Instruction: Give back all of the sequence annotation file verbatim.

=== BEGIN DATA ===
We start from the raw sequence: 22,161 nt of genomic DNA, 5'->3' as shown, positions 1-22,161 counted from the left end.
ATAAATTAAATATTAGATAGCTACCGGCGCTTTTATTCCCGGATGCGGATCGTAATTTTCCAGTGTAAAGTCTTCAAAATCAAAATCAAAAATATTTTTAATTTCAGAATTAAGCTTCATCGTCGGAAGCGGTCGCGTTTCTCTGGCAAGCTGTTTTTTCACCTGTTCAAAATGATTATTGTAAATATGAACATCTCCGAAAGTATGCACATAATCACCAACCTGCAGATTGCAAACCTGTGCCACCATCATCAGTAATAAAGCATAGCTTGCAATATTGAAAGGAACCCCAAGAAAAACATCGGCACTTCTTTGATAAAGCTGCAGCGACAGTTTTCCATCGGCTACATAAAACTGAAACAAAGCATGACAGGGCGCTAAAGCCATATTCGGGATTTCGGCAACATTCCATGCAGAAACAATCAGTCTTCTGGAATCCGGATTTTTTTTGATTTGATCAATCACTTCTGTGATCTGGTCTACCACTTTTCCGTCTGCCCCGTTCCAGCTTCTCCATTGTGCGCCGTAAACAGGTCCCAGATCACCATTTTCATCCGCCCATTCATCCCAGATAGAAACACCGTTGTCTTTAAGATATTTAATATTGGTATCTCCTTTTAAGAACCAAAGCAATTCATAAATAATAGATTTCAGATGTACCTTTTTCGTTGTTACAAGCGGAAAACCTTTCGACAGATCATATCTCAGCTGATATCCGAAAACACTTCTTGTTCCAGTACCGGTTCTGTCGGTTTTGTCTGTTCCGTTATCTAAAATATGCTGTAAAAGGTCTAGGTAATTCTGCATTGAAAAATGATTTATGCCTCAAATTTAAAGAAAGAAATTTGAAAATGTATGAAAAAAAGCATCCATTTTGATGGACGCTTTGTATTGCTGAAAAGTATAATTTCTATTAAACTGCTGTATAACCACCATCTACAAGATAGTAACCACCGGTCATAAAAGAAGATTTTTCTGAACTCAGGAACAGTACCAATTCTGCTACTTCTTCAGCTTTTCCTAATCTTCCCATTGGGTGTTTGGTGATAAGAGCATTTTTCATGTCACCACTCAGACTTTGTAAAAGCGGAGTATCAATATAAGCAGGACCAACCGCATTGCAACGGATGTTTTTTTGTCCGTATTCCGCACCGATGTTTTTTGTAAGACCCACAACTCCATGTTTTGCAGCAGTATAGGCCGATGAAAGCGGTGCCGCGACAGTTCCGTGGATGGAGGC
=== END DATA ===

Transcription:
We start from the raw sequence: 22,161 nt of genomic DNA, 5'->3' as shown, positions 1-22,161 counted from the left end.
ATAAATTAAATATTAGATAGCTACCGGCGCTTTTATTCCCGGATGCGGATCGTAATTTTCCAGTGTAAAGTCTTCAAAATCAAAATCAAAAATATTTTTAATTTCAGAATTAAGCTTCATCGTCGGAAGCGGTCGCGTTTCTCTGGCAAGCTGTTTTTTCACCTGTTCAAAATGATTATTGTAAATATGAACATCTCCGAAAGTATGCACATAATCACCAACCTGCAGATTGCAAACCTGTGCCACCATCATCAGTAATAAAGCATAGCTTGCAATATTGAAAGGAACCCCAAGAAAAACATCGGCACTTCTTTGATAAAGCTGCAGCGACAGTTTTCCATCGGCTACATAAAACTGAAACAAAGCATGACAGGGCGCTAAAGCCATATTCGGGATTTCGGCAACATTCCATGCAGAAACAATCAGTCTTCTGGAATCCGGATTTTTTTTGATTTGATCAATCACTTCTGTGATCTGGTCTACCACTTTTCCGTCTGCCCCGTTCCAGCTTCTCCATTGTGCGCCGTAAACAGGTCCCAGATCACCATTTTCATCCGCCCATTCATCCCAGATAGAAACACCGTTGTCTTTAAGATATTTAATATTGGTATCTCCTTTTAAGAACCAAAGCAATTCATAAATAATAGATTTCAGATGTACCTTTTTCGTTGTTACAAGCGGAAAACCTTTCGACAGATCATATCTCAGCTGATATCCGAAAACACTTCTTGTTCCAGTACCGGTTCTGTCGGTTTTGTCTGTTCCGTTATCTAAAATATGCTGTAAAAGGTCTAGGTAATTCTGCATTGAAAAATGATTTATGCCTCAAATTTAAAGAAAGAAATTTGAAAATGTATGAAAAAAAGCATCCATTTTGATGGACGCTTTGTATTGCTGAAAAGTATAATTTCTATTAAACTGCTGTATAACCACCATCTACAAGATAGTAACCACCGGTCATAAAAGAAGATTTTTCTGAACTCAGGAACAGTACCAATTCTGCTACTTCTTCAGCTTTTCCTAATCTTCCCATTGGGTGTTTGGTGATAAGAGCATTTTTCATGTCACCACTCAGACTTTGTAAAAGCGGAGTATCAATATAAGCAGGACCAACCGCATTGCAACGGATGTTTTTTTGTCCGTATTCCGCACCGATGTTTTTTGTAAGACCCACAACTCCATGTTTTGCAGCAGTATAGGCCGATGAAAGCGGTGCCGCGACAGTTCCGTGGATGGAGGC